I would like to hear what people think about this restriction.

Do you always cast a vote when reviewing these things?

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It's deliberate, mostly because these are new users, so voting is important feedback to them. There's some offical reasoning on Meta Stack Overflow:

So if you can't vote, you're left with editing as your primary tool in this queue. While I'd love think this was enough, in practice folks vote a lot more than they edit - even on Stack Overflow, there are only 2 people consistently averaging more than 30 edits a day. Editing takes more time and effort than any other action on that list, hence the lack of external rate-limiting. If you're diligently editing all or most of the posts you review, more power to you - and if you're done for the day in the First Posts queue, you might find your skills put to good use by either the Low Quality or Suggested Edits queues.

Voting is the easiest, fastest, and IMHO most useful thing you can do in the First Posts queue - if you do nothing else, please vote. And if you burn through all of your votes reviewing first posts, consider that the sign of a job well done. Thank you!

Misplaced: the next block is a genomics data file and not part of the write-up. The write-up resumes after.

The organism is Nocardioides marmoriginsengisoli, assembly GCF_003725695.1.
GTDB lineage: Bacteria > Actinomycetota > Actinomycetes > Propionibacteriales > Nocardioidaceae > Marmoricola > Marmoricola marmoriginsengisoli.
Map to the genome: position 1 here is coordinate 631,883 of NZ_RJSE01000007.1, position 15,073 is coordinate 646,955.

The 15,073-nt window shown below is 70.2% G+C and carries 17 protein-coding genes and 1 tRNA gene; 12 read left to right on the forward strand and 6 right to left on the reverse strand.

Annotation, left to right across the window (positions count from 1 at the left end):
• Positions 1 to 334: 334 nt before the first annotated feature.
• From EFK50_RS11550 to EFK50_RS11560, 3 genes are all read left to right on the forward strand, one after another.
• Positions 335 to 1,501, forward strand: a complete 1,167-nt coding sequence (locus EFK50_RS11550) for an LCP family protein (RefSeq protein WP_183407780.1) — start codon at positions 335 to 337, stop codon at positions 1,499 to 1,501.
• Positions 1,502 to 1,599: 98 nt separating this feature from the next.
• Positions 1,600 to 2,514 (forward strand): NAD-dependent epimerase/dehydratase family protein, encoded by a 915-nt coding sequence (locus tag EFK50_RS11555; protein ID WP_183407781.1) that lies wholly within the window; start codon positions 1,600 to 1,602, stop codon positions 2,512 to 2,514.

I mostly agree with the restriction; it's a shame you can't continue to go and edit the rest of those posts, but really it's better if they're able to get feedback where necessary, and there's always (on UX) enough people to burn through the queue, so the posts probably won't be waiting for review for too long just because you ran out of votes.

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  • I raised the question since, for the most part I do leave a comment whenever I review such posts. I prefer not to downvote immediately. Upvotes I may or may not give. It's just the issue of concretely tying voting with reviewing which I want to know people's view on. – rk. Jun 21 '13 at 15:03

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